WURLITZER 4600 Series Instruments

North Suburban HAMMOND ORGAN Society

In order to understand how these reeds in the Wurlitzer ES organs can function as generators of alternating current musical signals, we must first look at capacitors and learn a little bit about them. An elementary capacitor is nothing more than a set of two metal plates which are in rather close proximity, but nevertheless do not touch each other. As such, it looks, in diagrammatic form, like this: figure two, below.

If we connect the two plates to a source of direct current as indicated by the two lead-in wires and the plus and minus signs at the right of the picture, a current will flow briefly until both top and bottom plates are charged respectively positive and negative.

elementary capacitor

Figure 2.Here is a schematic of an elementary capacitor. When a DC voltage is applied to the two lead-in wires, the plates become charged positive and negative as shown by the plus and minus signs. A current will flow until the voltage across the capacitor equals the applied voltage.

Once the plates are charged, no more current flow is possible unless something changes. If we were to disconnect the source of DC voltage, then the plates would retain (theoretically indefinitely) this charge, and a voltage, equal to the original charging voltage would exist across the two plates.

Suppose, however, that we brought the plates closer together. This would increase the capacitance of the device, that is, it could store a bigger charge. Therefore, if we move the plates closer together while this capacitor is connected to the power source, more current will flow from the source until a new balance exists, at which time no more current can flow.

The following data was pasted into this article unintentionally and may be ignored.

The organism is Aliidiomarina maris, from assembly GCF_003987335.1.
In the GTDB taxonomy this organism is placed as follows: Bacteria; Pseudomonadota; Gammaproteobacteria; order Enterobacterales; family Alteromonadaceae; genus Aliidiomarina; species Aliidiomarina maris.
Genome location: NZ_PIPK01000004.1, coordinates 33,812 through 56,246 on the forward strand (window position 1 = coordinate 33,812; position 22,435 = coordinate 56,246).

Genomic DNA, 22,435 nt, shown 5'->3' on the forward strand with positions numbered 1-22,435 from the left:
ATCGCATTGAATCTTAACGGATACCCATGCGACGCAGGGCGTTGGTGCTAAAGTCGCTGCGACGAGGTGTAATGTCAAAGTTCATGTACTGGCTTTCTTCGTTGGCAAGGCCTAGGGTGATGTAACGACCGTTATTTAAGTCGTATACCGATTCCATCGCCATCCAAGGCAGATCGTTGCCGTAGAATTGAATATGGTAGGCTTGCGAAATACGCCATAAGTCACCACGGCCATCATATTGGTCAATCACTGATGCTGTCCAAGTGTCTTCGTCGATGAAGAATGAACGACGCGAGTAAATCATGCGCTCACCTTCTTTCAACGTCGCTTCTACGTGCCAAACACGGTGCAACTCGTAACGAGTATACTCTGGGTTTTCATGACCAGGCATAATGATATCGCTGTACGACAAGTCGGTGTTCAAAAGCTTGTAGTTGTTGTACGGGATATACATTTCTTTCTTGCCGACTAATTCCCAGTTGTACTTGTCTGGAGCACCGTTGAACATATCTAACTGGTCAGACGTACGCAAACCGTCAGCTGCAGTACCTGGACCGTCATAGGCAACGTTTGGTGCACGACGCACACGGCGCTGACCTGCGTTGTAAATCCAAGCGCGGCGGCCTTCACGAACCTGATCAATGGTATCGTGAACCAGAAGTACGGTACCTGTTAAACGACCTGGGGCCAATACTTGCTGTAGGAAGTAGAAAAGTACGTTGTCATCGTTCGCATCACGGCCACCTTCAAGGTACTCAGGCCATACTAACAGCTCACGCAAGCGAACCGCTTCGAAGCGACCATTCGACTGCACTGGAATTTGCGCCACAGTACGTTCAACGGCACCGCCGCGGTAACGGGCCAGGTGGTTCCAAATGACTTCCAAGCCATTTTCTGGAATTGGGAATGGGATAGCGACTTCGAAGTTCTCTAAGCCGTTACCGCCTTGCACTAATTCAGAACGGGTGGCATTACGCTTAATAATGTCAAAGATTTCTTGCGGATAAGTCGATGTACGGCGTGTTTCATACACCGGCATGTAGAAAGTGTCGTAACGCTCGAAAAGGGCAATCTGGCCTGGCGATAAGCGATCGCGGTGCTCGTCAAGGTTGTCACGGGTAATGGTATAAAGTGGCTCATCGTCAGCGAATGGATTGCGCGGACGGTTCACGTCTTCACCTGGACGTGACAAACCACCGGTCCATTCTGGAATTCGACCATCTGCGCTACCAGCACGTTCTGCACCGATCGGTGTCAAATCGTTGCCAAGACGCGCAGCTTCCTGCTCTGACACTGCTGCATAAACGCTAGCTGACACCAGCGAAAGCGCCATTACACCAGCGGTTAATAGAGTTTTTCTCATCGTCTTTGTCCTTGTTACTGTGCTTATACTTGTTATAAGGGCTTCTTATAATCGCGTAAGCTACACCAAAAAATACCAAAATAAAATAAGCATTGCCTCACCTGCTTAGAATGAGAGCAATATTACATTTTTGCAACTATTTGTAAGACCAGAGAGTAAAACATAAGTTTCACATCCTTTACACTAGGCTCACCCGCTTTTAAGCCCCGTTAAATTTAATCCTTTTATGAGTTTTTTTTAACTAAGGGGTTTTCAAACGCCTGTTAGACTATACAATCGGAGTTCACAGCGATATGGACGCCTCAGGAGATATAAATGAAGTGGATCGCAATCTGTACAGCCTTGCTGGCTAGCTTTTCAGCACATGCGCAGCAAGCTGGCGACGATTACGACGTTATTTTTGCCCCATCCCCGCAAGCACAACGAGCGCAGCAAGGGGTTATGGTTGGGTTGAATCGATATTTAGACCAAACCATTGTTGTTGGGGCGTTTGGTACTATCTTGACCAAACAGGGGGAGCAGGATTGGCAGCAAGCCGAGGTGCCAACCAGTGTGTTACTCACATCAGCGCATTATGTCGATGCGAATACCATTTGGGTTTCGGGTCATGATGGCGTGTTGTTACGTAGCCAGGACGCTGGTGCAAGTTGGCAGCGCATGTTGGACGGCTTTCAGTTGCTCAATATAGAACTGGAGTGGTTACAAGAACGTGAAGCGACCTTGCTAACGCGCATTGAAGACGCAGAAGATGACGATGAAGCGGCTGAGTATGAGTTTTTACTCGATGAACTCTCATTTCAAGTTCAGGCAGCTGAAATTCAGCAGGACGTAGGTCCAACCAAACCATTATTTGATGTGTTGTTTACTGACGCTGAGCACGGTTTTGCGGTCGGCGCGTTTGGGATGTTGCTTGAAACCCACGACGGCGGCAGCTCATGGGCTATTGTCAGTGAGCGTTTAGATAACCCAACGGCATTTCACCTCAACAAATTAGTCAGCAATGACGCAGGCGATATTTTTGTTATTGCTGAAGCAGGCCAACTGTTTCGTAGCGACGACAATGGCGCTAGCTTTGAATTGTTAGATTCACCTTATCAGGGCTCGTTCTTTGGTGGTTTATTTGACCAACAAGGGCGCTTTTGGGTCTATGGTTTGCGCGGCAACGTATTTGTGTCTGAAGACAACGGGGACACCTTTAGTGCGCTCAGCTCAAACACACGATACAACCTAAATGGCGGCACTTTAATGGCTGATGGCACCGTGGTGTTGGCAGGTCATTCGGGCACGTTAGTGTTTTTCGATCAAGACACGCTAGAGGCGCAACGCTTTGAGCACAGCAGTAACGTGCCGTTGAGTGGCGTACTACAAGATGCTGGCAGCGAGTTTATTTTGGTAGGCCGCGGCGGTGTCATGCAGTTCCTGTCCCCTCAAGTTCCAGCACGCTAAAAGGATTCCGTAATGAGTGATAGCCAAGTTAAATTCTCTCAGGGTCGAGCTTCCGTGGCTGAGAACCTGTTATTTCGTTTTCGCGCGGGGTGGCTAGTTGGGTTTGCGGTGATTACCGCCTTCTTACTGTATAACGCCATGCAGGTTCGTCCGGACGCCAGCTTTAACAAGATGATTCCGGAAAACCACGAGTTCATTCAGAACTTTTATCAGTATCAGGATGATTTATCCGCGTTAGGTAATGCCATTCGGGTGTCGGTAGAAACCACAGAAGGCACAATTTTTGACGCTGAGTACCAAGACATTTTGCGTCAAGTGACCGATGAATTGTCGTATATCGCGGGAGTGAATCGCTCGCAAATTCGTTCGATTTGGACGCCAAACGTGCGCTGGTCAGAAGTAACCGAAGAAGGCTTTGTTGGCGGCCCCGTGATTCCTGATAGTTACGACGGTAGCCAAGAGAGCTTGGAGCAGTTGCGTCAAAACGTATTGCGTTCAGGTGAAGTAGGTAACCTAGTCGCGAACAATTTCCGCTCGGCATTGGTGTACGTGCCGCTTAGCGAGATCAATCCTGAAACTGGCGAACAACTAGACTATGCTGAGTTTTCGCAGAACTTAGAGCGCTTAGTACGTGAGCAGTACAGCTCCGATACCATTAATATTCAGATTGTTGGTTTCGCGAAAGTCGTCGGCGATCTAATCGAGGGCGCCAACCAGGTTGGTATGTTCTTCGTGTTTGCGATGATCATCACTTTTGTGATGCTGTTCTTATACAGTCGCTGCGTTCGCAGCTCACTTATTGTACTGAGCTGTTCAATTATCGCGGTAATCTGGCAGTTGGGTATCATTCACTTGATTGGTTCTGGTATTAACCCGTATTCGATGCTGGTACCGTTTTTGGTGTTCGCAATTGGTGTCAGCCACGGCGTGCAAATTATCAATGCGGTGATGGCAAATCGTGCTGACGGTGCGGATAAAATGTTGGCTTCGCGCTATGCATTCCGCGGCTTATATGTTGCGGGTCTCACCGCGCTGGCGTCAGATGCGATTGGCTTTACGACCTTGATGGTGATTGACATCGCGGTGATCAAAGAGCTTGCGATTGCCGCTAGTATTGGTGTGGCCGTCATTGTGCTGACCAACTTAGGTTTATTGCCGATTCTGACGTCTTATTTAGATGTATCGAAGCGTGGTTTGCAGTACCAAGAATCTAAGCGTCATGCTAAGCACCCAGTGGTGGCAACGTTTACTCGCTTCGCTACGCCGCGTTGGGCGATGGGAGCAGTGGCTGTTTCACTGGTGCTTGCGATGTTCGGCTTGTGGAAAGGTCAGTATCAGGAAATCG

Likewise, if we move the plates farther apart, the capacitance of the device decreases. Doing this lessens the charge, and a current will flow OUT of the capacitor and back to the source until a new balance is achieved, when once again steady state conditions occur.

The value (capacitance) of a capacitor can be increased by either of the following: increasing the area of the plates, or reducing the distance between the plates. In our example here, we selected changing the distance between the plates as the means that we will use to change the capacitor's value. This is, by the way, the easier way to change the capacitor's value.

It's important to realize that when we change the value of a capacitor that is connected to a voltage source, that current will flow into the device when we increase the capacitor's value, and likewise that current will flow out of the capacitor when we decrease its value. Furthermore, in relation to the Wurlitzer electrostatic organ, it's important to see that if we have a capacitor in which one plate constantly moves back and forth, then if we apply a DC charge to the capacitor, a corresponding alternating current will develop as current flows into and then back out of this capacitor with one constantly moving plate. On the next page, we have a simple Flash animation that shows how this happens.


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